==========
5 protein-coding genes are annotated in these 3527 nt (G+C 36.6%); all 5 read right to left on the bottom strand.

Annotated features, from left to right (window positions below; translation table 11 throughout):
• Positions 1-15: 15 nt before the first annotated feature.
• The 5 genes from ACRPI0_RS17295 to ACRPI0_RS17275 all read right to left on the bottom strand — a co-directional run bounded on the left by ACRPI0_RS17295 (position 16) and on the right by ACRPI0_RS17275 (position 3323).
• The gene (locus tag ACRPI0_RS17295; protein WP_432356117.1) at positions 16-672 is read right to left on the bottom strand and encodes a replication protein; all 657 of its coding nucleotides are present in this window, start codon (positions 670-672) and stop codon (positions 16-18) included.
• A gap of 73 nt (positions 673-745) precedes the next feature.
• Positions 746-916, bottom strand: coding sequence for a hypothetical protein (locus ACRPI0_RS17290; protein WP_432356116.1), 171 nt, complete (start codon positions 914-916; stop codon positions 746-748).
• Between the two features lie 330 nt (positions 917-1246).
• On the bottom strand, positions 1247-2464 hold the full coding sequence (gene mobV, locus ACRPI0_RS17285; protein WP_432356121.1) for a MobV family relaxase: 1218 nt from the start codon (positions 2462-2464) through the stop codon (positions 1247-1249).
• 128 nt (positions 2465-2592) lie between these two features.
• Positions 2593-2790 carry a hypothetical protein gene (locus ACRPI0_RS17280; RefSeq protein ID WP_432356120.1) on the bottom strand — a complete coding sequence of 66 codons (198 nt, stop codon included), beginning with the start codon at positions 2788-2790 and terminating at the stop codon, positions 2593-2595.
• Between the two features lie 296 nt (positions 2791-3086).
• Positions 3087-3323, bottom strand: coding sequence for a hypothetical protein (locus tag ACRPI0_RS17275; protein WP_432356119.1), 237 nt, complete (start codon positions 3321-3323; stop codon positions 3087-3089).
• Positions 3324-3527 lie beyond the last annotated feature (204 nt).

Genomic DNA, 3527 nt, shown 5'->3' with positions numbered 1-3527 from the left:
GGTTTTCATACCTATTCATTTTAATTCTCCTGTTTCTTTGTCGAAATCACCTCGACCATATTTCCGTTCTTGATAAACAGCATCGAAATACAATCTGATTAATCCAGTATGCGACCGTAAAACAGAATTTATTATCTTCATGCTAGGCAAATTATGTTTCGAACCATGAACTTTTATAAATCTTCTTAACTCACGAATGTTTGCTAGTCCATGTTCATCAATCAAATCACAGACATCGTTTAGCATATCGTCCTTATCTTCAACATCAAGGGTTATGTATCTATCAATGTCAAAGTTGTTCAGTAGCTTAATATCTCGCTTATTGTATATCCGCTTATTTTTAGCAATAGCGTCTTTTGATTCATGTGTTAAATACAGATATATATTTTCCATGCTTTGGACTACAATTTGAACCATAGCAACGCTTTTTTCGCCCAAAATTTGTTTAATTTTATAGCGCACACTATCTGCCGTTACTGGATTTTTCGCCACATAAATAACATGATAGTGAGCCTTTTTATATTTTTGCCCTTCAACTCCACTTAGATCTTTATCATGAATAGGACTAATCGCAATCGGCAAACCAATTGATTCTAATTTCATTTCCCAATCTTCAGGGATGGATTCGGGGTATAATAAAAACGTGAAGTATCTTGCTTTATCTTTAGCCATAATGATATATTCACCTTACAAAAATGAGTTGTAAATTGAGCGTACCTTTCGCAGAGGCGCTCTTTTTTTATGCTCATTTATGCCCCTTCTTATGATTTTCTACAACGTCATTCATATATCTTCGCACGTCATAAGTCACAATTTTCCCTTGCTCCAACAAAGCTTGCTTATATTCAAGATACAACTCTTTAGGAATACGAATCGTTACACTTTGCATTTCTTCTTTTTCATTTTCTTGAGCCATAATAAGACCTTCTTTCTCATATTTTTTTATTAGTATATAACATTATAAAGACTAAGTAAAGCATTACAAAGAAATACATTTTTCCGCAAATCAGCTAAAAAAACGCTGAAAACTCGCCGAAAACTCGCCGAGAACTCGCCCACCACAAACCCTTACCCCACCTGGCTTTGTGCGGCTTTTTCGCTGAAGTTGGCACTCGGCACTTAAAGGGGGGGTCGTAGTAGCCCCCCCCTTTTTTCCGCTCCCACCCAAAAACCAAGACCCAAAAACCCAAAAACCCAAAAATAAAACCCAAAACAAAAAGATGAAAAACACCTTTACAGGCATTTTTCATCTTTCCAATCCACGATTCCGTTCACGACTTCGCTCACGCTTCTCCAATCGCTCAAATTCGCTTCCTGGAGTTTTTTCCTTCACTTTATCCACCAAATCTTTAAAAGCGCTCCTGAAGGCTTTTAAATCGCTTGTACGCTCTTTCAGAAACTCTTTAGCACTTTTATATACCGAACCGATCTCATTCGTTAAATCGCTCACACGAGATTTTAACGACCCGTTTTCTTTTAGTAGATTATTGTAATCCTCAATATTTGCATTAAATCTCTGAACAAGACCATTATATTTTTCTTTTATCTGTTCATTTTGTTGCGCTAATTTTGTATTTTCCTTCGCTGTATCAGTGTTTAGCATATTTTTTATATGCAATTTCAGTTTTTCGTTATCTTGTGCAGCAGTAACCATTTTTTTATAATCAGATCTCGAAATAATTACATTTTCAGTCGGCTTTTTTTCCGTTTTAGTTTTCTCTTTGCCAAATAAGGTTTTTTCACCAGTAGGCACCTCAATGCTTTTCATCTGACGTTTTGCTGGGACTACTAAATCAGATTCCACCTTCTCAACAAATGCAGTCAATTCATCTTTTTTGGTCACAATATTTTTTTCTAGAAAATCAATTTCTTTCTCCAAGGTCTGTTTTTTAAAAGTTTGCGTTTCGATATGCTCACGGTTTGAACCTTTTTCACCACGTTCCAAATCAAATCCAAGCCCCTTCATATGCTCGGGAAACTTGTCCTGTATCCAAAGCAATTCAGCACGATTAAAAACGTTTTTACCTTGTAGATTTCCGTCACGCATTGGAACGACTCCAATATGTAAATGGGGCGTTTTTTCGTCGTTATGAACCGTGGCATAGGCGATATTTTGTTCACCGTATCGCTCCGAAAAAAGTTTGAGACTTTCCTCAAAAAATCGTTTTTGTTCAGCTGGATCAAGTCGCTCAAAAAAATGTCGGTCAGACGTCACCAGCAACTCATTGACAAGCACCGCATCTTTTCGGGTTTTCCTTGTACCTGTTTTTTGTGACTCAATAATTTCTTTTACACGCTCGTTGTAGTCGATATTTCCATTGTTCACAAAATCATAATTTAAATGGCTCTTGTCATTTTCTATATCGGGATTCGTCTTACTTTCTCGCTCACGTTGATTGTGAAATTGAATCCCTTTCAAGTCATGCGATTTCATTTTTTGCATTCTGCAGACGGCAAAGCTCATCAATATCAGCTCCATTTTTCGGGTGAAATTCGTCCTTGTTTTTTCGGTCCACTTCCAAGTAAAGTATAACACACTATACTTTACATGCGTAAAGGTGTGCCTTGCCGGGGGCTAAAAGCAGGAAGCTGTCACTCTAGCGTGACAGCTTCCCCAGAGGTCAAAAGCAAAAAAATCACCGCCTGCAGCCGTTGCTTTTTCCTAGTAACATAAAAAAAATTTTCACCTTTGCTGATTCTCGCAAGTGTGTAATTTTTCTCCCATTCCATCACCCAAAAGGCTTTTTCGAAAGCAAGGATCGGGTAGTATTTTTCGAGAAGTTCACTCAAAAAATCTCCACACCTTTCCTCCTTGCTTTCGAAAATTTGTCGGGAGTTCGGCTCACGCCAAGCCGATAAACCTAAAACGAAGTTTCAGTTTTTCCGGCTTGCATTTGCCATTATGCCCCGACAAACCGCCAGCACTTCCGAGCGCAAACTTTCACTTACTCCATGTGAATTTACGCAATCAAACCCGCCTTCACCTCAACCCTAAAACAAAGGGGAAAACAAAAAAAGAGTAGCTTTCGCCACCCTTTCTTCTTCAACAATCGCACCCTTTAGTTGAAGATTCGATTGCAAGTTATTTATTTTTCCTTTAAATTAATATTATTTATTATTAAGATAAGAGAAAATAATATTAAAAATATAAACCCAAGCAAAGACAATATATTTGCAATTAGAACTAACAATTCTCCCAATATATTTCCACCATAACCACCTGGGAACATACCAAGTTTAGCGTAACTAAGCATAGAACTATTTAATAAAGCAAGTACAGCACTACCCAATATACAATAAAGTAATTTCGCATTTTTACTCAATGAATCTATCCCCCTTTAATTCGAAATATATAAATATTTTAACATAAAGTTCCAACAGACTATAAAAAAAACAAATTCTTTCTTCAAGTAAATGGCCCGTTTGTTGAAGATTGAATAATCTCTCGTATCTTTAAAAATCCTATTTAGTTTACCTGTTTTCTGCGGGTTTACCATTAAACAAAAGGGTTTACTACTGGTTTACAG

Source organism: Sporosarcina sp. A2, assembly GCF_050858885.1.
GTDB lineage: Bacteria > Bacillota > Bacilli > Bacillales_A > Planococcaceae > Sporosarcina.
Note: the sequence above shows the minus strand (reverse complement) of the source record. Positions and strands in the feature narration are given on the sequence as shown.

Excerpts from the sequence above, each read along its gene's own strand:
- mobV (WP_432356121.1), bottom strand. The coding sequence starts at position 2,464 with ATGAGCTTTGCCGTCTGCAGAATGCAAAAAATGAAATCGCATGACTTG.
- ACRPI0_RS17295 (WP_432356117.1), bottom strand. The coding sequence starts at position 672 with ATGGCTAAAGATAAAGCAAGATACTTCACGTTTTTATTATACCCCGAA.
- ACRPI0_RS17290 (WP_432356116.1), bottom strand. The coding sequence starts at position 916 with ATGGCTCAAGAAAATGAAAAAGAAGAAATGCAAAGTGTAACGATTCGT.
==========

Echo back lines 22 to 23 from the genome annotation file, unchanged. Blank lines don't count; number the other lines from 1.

- ACRPI0_RS17295 (WP_432356117.1), bottom strand. The coding sequence starts at position 672 with ATGGCTAAAGATAAAGCAAGATACTTCACGTTTTTATTATACCCCGAA.
- ACRPI0_RS17290 (WP_432356116.1), bottom strand. The coding sequence starts at position 916 with ATGGCTCAAGAAAATGAAAAAGAAGAAATGCAAAGTGTAACGATTCGT.